Over the last 40 years, survival has improved for most cancers but not for Pancreatic Cancer. This is in large part due to Pancreatic Cancer being underfunded, receiving only 3% of overall cancer research funding. There is currently no standard diagnostic tool or established early detection method for Pancreatic Cancer. Most Pancreatic Cancer patients are diagnosed at Stage IV resulting in the lowest survival rate of all cancers.
Early detection of Pancreatic Cancer is difficult because:
This is due to access to more treatment options, including surgery. For eligible patients, surgery is the best option for long-term survival of Pancreatic Cancer. It can increase a patient’s survival by about ten-fold.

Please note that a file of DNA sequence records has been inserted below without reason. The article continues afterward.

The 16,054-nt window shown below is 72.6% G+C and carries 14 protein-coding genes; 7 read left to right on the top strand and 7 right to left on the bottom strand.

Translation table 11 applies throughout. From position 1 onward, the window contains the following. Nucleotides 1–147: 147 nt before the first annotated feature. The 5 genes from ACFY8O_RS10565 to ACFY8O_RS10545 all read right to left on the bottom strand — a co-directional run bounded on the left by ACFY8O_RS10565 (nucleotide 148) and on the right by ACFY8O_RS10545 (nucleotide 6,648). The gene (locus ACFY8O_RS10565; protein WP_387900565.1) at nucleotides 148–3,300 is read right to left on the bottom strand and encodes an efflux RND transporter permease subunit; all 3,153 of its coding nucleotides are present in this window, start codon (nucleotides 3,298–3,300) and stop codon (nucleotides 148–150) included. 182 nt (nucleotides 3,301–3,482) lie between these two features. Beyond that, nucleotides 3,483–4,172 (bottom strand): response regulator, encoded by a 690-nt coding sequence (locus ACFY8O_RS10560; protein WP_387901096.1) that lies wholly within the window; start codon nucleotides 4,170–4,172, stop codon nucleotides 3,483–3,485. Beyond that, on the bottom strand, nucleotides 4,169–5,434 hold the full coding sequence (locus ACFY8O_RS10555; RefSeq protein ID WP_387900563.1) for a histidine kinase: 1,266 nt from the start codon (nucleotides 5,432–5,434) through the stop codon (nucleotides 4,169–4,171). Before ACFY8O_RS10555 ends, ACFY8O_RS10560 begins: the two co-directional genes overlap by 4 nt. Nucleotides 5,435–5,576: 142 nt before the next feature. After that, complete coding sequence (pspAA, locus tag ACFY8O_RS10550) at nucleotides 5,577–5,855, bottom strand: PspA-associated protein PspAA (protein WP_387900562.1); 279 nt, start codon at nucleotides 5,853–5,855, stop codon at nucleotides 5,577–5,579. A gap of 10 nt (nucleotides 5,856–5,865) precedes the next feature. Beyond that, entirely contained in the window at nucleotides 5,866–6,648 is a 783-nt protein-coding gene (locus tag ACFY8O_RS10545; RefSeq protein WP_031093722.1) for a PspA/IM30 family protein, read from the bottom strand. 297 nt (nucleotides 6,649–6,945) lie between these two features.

Recognizing the importance of diagnosing pancreatic cancer at an early stage, when patients have the best chance for long-term survival, the FCSP Foundation identified four early detection research initiatives to support based on their potential to change the lives of patients and their family members.
These initiatives—CancerSEEK, GENERATE, FELIX project and CompCyst—are spearheaded by researchers funded by the Lustgarten Foundation, the world’s largest private funder of Pancreatic Cancer research. The results of these initiatives have been positive and The FCSP Foundation will continue to partner with Lustgarten Foundation on new initiatives including the LABS Program.
Additionally, the FCSP Foundation has also identified VCU's Massey Cancer Center, a Richmond-based cancer treatment center, and will fund research and treatments for Pancreatic Cancer through the Geoffrey R. Shudtz Chair in Pancreatic Research.